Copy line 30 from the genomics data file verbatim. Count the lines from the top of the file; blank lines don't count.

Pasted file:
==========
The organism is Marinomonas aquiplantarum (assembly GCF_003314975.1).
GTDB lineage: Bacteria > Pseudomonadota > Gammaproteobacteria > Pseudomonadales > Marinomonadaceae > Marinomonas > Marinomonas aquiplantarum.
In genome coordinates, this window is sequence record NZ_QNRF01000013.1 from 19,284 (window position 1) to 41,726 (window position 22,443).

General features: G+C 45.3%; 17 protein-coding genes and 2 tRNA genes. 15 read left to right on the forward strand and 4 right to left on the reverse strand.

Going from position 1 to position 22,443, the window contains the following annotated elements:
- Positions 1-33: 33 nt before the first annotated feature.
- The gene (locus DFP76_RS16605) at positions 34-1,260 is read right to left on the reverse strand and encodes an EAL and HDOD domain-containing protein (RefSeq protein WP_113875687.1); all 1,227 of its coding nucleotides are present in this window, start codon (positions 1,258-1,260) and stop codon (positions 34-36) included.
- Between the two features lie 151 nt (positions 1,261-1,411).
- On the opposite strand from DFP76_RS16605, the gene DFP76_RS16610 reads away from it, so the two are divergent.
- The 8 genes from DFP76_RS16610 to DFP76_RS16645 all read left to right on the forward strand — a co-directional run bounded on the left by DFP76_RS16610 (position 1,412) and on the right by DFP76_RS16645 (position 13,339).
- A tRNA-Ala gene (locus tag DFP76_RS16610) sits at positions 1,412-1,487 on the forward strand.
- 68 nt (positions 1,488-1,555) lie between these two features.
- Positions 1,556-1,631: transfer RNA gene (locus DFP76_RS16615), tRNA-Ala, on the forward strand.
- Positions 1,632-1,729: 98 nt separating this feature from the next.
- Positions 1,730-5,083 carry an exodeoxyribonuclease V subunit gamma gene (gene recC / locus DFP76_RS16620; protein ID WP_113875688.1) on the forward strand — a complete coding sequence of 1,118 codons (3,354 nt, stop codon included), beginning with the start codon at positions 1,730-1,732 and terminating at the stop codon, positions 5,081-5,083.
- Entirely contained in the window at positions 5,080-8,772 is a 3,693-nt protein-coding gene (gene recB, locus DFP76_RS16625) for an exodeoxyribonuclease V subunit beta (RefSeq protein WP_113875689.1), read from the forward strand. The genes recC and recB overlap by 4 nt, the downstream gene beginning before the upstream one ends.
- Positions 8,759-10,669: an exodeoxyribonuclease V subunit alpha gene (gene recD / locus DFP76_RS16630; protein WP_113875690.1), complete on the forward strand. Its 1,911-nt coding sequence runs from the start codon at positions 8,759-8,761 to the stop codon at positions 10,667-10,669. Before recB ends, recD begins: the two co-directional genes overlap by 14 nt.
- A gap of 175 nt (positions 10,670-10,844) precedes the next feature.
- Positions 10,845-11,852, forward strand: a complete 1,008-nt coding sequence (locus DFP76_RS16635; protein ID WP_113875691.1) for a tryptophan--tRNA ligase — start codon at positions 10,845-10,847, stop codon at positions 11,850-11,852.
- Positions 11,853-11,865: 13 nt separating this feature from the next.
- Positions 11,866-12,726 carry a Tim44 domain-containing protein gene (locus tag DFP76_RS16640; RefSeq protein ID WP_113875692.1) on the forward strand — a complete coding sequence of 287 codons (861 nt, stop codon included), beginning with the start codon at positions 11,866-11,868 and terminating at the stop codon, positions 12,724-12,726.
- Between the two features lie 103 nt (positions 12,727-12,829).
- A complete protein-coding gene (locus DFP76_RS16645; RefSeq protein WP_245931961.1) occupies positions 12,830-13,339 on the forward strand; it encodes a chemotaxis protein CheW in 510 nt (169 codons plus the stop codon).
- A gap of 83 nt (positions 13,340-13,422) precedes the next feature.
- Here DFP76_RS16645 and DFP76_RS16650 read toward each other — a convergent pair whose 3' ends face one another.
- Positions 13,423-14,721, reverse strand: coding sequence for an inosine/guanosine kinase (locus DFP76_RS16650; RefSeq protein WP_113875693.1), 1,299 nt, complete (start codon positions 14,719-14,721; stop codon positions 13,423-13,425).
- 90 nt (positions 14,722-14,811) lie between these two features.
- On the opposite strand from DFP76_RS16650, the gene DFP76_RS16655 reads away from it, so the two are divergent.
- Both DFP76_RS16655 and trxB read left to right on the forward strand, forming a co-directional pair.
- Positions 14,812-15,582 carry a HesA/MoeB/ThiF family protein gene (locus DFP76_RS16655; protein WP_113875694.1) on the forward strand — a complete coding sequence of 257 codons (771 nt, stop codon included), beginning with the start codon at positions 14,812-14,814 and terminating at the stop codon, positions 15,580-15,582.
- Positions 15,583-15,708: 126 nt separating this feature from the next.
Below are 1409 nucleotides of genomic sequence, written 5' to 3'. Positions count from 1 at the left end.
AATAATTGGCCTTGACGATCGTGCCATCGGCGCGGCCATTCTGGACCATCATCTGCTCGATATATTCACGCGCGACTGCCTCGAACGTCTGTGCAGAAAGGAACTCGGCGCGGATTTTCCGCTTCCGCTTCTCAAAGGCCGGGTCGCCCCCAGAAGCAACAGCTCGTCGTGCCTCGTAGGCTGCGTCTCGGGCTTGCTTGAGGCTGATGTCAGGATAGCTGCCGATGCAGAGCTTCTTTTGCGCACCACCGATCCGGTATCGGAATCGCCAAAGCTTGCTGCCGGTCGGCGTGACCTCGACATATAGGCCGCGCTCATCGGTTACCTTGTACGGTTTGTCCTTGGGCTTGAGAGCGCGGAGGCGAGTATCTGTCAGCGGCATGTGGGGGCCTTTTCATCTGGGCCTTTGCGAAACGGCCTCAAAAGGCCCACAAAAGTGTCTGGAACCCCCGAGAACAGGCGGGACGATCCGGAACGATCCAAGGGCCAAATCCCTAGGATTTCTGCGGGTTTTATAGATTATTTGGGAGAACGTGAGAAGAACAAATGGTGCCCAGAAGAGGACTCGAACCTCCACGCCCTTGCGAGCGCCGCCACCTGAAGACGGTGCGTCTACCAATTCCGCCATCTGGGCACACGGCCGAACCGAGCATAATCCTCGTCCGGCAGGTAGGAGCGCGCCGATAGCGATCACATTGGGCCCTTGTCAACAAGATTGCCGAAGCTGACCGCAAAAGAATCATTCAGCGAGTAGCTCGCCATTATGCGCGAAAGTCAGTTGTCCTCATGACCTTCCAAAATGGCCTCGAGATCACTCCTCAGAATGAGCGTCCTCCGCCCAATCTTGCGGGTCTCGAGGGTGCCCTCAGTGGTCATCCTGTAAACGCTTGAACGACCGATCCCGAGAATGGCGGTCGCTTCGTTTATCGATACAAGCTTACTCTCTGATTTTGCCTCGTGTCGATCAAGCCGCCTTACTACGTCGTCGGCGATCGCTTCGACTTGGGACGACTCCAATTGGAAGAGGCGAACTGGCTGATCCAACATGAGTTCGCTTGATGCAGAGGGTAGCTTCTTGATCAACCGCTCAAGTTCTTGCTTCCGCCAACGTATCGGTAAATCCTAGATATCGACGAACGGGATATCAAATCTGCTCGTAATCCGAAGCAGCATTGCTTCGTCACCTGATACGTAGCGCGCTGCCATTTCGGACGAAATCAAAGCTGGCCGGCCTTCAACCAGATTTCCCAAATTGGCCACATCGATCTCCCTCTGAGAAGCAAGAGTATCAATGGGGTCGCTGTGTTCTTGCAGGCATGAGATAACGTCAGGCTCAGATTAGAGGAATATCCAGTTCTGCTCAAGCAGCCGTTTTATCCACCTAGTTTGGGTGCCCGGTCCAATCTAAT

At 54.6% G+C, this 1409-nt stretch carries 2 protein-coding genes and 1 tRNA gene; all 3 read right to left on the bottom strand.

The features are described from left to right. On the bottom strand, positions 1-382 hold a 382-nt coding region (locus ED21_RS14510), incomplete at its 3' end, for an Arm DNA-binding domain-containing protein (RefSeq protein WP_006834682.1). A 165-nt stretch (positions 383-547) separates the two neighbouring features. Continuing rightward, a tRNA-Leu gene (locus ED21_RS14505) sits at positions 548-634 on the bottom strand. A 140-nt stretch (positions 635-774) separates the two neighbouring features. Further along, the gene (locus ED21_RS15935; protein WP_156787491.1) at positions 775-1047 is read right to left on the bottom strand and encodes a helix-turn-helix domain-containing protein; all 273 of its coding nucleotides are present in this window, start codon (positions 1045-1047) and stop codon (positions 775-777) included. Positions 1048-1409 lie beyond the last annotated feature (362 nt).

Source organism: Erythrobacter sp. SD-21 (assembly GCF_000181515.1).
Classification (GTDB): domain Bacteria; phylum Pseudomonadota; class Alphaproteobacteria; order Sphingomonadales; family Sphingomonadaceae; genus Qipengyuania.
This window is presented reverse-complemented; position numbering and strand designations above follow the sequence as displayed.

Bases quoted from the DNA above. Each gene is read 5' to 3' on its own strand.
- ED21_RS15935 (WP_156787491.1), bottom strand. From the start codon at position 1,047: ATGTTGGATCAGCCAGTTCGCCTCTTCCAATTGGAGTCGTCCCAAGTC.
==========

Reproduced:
- Positions 14,812-15,582 carry a HesA/MoeB/ThiF family protein gene (locus DFP76_RS16655; protein WP_113875694.1) on the forward strand — a complete coding sequence of 257 codons (771 nt, stop codon included), beginning with the start codon at positions 14,812-14,814 and terminating at the stop codon, positions 15,580-15,582.